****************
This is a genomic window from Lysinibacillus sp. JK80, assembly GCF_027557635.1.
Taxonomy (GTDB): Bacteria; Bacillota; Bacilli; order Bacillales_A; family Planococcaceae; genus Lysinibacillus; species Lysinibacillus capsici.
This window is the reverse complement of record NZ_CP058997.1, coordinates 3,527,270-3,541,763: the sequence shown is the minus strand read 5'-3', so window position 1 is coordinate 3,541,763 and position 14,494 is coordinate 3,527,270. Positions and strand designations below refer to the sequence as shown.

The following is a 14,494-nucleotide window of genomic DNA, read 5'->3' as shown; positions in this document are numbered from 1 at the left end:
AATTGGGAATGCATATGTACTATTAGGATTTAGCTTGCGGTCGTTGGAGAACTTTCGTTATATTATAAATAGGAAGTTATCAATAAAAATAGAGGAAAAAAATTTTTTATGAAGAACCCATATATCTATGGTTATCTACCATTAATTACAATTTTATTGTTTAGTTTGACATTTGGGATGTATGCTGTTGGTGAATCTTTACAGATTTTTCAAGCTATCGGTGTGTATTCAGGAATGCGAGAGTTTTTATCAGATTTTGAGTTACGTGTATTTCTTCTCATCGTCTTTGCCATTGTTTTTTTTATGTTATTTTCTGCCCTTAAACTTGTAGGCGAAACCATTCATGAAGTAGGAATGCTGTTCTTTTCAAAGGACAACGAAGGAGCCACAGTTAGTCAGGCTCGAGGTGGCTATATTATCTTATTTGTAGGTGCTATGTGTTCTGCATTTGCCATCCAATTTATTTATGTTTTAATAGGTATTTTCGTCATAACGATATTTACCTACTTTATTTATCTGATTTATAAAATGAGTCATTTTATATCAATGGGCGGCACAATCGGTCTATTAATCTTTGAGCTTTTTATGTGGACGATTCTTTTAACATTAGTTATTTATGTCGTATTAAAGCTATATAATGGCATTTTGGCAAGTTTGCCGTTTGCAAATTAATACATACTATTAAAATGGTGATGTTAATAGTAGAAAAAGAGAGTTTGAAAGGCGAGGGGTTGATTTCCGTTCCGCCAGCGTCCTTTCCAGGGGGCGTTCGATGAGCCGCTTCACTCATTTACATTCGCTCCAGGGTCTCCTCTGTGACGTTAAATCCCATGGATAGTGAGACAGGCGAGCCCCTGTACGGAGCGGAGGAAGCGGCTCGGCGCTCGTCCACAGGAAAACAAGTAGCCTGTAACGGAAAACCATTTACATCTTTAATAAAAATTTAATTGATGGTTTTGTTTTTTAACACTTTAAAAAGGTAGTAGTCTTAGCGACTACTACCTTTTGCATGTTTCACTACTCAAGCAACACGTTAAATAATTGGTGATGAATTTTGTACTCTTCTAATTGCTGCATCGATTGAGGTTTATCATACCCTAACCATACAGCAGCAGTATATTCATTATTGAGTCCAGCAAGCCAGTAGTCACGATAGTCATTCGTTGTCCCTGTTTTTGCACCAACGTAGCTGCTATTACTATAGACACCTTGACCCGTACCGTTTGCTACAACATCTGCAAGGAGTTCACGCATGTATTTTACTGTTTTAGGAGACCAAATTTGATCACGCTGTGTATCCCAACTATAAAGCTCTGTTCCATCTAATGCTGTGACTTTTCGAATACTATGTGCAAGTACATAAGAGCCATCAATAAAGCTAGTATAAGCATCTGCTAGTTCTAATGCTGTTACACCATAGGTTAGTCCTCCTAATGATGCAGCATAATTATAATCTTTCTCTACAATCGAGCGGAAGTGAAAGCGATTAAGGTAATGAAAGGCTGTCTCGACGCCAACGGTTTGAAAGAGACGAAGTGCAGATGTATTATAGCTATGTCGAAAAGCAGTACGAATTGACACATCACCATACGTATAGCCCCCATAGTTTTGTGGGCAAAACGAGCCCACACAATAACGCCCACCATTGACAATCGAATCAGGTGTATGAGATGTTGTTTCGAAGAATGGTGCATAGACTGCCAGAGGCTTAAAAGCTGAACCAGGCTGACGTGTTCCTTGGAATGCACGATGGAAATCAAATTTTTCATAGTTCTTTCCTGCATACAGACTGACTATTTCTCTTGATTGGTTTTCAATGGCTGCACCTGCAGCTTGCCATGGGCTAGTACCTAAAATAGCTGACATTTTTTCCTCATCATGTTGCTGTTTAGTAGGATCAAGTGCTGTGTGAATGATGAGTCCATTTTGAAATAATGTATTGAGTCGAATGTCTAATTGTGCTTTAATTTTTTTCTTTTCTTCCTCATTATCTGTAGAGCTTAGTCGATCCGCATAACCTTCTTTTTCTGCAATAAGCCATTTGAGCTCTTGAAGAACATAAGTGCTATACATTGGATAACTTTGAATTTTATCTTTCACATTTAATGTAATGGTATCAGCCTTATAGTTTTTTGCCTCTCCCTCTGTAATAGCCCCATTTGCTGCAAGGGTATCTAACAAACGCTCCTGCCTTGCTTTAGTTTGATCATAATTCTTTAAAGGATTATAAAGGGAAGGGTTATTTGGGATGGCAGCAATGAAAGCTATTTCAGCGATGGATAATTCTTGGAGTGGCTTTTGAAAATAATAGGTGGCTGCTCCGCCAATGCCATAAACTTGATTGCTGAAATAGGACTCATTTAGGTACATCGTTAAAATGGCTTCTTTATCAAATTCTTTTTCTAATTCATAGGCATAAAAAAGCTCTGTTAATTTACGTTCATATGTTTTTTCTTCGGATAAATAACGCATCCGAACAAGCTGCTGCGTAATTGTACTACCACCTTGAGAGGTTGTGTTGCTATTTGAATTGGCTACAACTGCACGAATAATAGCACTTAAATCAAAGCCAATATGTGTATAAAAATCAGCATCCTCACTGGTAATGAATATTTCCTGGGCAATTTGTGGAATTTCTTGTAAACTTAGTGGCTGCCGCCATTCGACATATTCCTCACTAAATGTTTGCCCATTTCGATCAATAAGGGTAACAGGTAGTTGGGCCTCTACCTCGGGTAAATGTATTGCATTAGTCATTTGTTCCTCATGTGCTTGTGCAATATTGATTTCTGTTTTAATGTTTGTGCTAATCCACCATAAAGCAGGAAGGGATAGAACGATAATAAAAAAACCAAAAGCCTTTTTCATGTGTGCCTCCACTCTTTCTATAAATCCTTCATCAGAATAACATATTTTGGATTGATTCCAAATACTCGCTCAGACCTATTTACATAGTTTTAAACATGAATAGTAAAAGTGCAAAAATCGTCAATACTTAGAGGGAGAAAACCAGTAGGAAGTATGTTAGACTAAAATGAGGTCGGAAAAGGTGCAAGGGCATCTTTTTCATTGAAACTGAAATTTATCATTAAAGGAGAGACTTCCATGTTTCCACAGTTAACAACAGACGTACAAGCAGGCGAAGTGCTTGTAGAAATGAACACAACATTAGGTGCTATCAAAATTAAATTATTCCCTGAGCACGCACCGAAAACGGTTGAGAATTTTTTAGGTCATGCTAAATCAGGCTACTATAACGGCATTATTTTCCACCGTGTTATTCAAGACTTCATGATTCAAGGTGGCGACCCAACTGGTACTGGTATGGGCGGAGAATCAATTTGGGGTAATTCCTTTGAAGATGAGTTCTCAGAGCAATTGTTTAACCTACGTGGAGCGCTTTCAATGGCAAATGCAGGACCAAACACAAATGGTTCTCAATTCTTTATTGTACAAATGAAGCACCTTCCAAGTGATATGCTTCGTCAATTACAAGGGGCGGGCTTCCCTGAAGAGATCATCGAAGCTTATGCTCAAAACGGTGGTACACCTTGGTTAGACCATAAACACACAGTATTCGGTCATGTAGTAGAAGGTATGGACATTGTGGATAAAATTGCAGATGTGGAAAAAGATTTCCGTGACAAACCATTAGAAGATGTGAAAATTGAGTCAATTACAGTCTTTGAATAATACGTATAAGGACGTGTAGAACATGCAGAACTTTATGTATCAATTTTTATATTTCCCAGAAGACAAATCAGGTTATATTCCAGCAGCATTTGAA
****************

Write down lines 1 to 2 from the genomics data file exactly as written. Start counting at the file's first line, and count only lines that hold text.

This is a genomic window from Lysinibacillus sp. JK80, assembly GCF_027557635.1.
Taxonomy (GTDB): Bacteria; Bacillota; Bacilli; order Bacillales_A; family Planococcaceae; genus Lysinibacillus; species Lysinibacillus capsici.